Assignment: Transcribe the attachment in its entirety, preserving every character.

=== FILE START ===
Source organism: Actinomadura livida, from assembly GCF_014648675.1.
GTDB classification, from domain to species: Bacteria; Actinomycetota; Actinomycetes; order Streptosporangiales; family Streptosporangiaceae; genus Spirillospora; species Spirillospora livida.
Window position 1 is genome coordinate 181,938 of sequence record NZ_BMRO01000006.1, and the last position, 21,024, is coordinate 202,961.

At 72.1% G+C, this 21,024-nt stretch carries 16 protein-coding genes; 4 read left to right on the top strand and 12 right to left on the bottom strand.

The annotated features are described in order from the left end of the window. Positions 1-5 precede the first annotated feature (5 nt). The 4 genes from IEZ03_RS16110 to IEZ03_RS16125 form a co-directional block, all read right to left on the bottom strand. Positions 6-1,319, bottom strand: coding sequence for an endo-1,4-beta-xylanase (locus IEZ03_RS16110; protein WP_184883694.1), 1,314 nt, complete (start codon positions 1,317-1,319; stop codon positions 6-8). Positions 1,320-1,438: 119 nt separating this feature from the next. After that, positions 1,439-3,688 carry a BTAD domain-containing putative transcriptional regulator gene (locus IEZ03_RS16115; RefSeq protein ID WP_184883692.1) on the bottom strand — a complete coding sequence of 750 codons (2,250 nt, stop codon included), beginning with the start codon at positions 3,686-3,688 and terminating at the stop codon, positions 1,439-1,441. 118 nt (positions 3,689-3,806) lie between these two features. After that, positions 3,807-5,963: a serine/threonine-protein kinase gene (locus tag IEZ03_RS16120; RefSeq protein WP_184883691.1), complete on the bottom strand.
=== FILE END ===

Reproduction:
Source organism: Actinomadura livida, from assembly GCF_014648675.1.
GTDB classification, from domain to species: Bacteria; Actinomycetota; Actinomycetes; order Streptosporangiales; family Streptosporangiaceae; genus Spirillospora; species Spirillospora livida.
Window position 1 is genome coordinate 181,938 of sequence record NZ_BMRO01000006.1, and the last position, 21,024, is coordinate 202,961.

At 72.1% G+C, this 21,024-nt stretch carries 16 protein-coding genes; 4 read left to right on the top strand and 12 right to left on the bottom strand.

The annotated features are described in order from the left end of the window. Positions 1-5 precede the first annotated feature (5 nt). The 4 genes from IEZ03_RS16110 to IEZ03_RS16125 form a co-directional block, all read right to left on the bottom strand. Positions 6-1,319, bottom strand: coding sequence for an endo-1,4-beta-xylanase (locus IEZ03_RS16110; protein WP_184883694.1), 1,314 nt, complete (start codon positions 1,317-1,319; stop codon positions 6-8). Positions 1,320-1,438: 119 nt separating this feature from the next. After that, positions 1,439-3,688 carry a BTAD domain-containing putative transcriptional regulator gene (locus IEZ03_RS16115; RefSeq protein ID WP_184883692.1) on the bottom strand — a complete coding sequence of 750 codons (2,250 nt, stop codon included), beginning with the start codon at positions 3,686-3,688 and terminating at the stop codon, positions 1,439-1,441. 118 nt (positions 3,689-3,806) lie between these two features. After that, positions 3,807-5,963: a serine/threonine-protein kinase gene (locus tag IEZ03_RS16120; RefSeq protein WP_184883691.1), complete on the bottom strand.